Two Democrats will vie for a seat on Nashville's Chancery Court bench in an election next year, potentially challenging an incumbent Republican who hasn't yet said if he wants to keep the job. Lawyers Anne Martin and Scott Tift are each seeking the seat occupied by Chancellor Bill Young, who was appointed last year by Gov. Bill Haslam after the retirement of Carol McCoy.
A woman raped by former Vanderbilt University football players while she was unconscious in June 2013 chose not to attend a third sentencing hearing in the case Friday. In that hearing, Brandon E. Banks, 23, was sent to prison for 15 years for his convictions of aggravated rape and aggravated sexual battery. He is the third ex-player to go to prison in the case. A fourth is still pending trial. At each sentencing, the woman has either appeared or sent a statement to be read on her behalf.
Tad Cummins, a Columbia, Tenn., teacher who fled the state with his former student earlier this year, has launched a new effort to get out of jail before his trial. Cummins and his lawyer argue in a motion filed Friday that they are unable to meet privately to discuss the case and as such, a federal judge should order Cummins' release. "In American criminal law, the right to privately confer with counsel is nearly sacrosanct,” the motion reads, quoting from a 2014 federal appeals court decision.
Muck Rack makes it simple to find people, tweets, or articles that mention any name, keyword, company, hashtag etc. We've compiled this guide to help you make the most of your search.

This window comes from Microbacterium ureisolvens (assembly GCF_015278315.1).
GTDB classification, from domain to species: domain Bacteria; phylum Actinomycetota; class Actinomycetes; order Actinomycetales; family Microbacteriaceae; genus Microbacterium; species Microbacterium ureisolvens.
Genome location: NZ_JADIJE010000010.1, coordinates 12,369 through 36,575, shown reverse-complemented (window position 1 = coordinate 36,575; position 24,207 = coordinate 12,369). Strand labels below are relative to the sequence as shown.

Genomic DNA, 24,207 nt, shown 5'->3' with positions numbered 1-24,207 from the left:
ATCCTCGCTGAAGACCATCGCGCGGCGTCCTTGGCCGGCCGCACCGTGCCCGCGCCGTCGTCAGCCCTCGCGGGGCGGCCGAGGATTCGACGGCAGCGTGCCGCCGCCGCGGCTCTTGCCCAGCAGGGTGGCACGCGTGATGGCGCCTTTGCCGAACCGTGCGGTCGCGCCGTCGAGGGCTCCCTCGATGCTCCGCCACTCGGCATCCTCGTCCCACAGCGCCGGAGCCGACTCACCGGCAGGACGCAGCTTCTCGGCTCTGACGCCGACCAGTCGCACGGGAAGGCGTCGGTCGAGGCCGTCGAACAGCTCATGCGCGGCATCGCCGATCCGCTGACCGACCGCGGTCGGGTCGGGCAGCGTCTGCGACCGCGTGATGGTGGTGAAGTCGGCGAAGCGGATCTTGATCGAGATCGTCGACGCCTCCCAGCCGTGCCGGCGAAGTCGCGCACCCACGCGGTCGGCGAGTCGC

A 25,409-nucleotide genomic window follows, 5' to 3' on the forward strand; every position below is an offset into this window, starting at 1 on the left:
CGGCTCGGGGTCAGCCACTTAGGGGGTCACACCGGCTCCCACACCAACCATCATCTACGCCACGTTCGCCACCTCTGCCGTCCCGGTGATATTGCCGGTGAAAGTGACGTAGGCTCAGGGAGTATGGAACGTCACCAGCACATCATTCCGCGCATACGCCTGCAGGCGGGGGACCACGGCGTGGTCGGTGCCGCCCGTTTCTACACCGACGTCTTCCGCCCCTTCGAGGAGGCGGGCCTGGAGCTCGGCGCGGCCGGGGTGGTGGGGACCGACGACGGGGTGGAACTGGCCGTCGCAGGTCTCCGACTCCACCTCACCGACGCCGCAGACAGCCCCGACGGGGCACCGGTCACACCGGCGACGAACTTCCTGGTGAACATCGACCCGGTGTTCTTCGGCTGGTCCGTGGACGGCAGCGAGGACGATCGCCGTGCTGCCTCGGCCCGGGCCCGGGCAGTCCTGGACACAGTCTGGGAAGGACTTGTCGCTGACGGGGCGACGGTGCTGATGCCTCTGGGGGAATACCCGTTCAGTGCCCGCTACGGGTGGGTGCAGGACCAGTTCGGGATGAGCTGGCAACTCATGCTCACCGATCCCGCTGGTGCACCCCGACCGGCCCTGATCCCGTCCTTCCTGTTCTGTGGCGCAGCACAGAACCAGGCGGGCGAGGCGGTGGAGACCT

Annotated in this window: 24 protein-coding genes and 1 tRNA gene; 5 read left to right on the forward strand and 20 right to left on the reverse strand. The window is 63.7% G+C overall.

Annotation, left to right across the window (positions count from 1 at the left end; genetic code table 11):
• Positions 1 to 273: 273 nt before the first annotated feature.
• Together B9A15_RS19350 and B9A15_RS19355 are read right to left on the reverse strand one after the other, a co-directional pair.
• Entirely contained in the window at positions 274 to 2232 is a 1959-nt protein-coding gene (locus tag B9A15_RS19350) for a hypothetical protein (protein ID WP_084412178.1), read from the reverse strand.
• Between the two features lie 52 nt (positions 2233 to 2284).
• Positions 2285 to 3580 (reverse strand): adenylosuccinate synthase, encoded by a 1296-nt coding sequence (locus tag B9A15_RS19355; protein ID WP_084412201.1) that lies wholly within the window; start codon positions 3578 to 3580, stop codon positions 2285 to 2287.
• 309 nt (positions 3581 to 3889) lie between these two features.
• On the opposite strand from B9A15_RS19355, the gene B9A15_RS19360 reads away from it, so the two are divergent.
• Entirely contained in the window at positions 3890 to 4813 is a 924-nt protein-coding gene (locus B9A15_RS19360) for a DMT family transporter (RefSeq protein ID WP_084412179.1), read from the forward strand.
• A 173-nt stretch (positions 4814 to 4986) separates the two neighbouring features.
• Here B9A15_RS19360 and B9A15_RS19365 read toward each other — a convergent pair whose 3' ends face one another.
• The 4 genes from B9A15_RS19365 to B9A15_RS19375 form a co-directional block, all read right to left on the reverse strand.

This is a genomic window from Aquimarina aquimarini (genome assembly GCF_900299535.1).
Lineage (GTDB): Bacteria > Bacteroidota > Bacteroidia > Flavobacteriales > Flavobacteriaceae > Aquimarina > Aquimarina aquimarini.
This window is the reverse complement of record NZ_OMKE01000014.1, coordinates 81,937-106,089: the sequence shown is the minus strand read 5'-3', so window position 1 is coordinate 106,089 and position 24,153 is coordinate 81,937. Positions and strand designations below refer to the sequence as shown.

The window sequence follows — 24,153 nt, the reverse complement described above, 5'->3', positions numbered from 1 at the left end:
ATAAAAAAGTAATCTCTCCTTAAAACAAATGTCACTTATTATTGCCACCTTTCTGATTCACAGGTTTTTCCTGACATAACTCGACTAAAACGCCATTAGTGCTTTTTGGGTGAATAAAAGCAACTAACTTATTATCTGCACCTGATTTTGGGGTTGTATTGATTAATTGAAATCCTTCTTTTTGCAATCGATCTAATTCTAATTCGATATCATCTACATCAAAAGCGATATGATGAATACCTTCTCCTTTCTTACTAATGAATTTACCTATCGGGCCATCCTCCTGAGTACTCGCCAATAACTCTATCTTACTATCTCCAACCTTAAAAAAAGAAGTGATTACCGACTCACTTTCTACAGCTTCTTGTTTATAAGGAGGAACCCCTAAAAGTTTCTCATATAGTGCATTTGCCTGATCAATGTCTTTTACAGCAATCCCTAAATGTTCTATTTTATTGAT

Selecting a term
Start searching tweets, articles from media outlets, articles mentioned in tweets, journalists'
names, titles and bios with some suggested searches:
Companies or Topics (e.g. iPhone, Microsoft)
Phrases (e.g. "cloud computing") — use quotes to keep the terms together
Twitter handles (e.g. @username) — returns those who have mentioned or replied to
Names (e.g. "David Pogue")
Hashtags (e.g. #sxsw, #london2012)
Bio details (e.g. vegan, Olympics, father)
Muck Rack's Advanced Search allows for many boolean operators.
Find results that mention multiple specified terms, use AND or
+. For example, ensure each result contains both Elon Musk and Mark Zuckerberg by
searching Obama AND Romney or Obama + Romney.
Use the operators OR or , to broaden your search when you'd like either of
multiple terms to appear in results. (This is the default behavior of our search when no operators
are used.) For example, search for democrat OR republican to find results that refer to
Democrats and/or Republicans.
Use NOT or - to subtract results from your search. For
example, searching Disney will yield results about the Walt Disney Company as well as Walt Disney
World Resort. To exclude mentions of Disney World, search for Disney -World or Disney
When using one of these operators with a phrase, enclose it in quotation marks. For example, you can
find results about smartphones excluding Apple's iPhone 4S by searching smartphone -"iPhone
Exact case matching or punctuation
If you're searching for a brand name or keyword that relies on specific punctuation marks or capitalization, you can
find results that match your exact query by adding matchcase: before the keyword you're searching for, like matchcase:E*TRADE .
Use parentheses to separate multiple
boolean phrases. For example, to find journalists talking about having fun in Disney World or
Disneyland, search for ("disney world" OR disneyland) AND fun.
An asterisk can be used to search for any variation of a root word truncated by the asterisk. For example, searching for admin* will return results for administrator, administration, administer, administered, etc.
A near operator is an AND operator where you can control the distance between the words. You can vary the distance the near operation uses by adding a forward slash and number (between 0-99) such as strawberries NEAR/10 "whipped cream", which means the strawberries must exist within 10 words of "whipped cream".